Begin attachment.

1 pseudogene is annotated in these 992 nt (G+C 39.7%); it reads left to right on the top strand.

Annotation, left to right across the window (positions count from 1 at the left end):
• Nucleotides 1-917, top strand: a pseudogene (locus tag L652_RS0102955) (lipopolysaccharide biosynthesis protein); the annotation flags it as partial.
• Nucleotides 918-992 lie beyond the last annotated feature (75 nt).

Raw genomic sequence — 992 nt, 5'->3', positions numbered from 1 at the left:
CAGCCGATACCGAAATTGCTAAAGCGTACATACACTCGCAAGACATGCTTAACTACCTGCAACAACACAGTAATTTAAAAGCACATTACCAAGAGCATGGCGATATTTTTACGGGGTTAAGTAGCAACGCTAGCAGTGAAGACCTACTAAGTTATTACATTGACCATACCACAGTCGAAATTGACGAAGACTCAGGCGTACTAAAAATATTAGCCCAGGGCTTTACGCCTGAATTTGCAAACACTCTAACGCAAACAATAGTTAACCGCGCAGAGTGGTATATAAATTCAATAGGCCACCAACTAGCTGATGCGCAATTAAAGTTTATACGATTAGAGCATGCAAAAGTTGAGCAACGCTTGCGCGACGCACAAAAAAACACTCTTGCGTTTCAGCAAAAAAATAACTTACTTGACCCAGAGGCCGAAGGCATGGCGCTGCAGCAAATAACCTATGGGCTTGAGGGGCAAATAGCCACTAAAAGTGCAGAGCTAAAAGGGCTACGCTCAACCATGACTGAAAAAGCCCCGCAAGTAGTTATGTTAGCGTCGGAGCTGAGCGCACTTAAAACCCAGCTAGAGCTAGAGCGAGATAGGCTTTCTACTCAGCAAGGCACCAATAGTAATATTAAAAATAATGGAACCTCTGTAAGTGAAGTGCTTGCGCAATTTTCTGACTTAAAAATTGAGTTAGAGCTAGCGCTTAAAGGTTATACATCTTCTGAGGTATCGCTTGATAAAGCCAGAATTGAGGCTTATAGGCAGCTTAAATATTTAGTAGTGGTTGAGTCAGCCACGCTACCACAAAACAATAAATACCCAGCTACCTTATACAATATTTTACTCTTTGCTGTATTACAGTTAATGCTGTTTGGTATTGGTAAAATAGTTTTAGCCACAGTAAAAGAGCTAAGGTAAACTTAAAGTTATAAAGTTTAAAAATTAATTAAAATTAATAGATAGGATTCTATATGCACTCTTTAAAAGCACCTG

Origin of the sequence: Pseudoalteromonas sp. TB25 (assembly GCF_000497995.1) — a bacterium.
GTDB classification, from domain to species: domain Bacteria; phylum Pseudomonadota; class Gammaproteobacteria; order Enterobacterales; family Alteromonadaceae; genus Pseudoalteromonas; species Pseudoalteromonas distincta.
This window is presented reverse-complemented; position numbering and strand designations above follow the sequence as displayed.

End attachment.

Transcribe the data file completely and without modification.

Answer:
1 pseudogene is annotated in these 992 nt (G+C 39.7%); it reads left to right on the top strand.

Annotation, left to right across the window (positions count from 1 at the left end):
• Nucleotides 1-917, top strand: a pseudogene (locus tag L652_RS0102955) (lipopolysaccharide biosynthesis protein); the annotation flags it as partial.
• Nucleotides 918-992 lie beyond the last annotated feature (75 nt).

Raw genomic sequence — 992 nt, 5'->3', positions numbered from 1 at the left:
CAGCCGATACCGAAATTGCTAAAGCGTACATACACTCGCAAGACATGCTTAACTACCTGCAACAACACAGTAATTTAAAAGCACATTACCAAGAGCATGGCGATATTTTTACGGGGTTAAGTAGCAACGCTAGCAGTGAAGACCTACTAAGTTATTACATTGACCATACCACAGTCGAAATTGACGAAGACTCAGGCGTACTAAAAATATTAGCCCAGGGCTTTACGCCTGAATTTGCAAACACTCTAACGCAAACAATAGTTAACCGCGCAGAGTGGTATATAAATTCAATAGGCCACCAACTAGCTGATGCGCAATTAAAGTTTATACGATTAGAGCATGCAAAAGTTGAGCAACGCTTGCGCGACGCACAAAAAAACACTCTTGCGTTTCAGCAAAAAAATAACTTACTTGACCCAGAGGCCGAAGGCATGGCGCTGCAGCAAATAACCTATGGGCTTGAGGGGCAAATAGCCACTAAAAGTGCAGAGCTAAAAGGGCTACGCTCAACCATGACTGAAAAAGCCCCGCAAGTAGTTATGTTAGCGTCGGAGCTGAGCGCACTTAAAACCCAGCTAGAGCTAGAGCGAGATAGGCTTTCTACTCAGCAAGGCACCAATAGTAATATTAAAAATAATGGAACCTCTGTAAGTGAAGTGCTTGCGCAATTTTCTGACTTAAAAATTGAGTTAGAGCTAGCGCTTAAAGGTTATACATCTTCTGAGGTATCGCTTGATAAAGCCAGAATTGAGGCTTATAGGCAGCTTAAATATTTAGTAGTGGTTGAGTCAGCCACGCTACCACAAAACAATAAATACCCAGCTACCTTATACAATATTTTACTCTTTGCTGTATTACAGTTAATGCTGTTTGGTATTGGTAAAATAGTTTTAGCCACAGTAAAAGAGCTAAGGTAAACTTAAAGTTATAAAGTTTAAAAATTAATTAAAATTAATAGATAGGATTCTATATGCACTCTTTAAAAGCACCTG

Origin of the sequence: Pseudoalteromonas sp. TB25 (assembly GCF_000497995.1) — a bacterium.
GTDB classification, from domain to species: domain Bacteria; phylum Pseudomonadota; class Gammaproteobacteria; order Enterobacterales; family Alteromonadaceae; genus Pseudoalteromonas; species Pseudoalteromonas distincta.
This window is presented reverse-complemented; position numbering and strand designations above follow the sequence as displayed.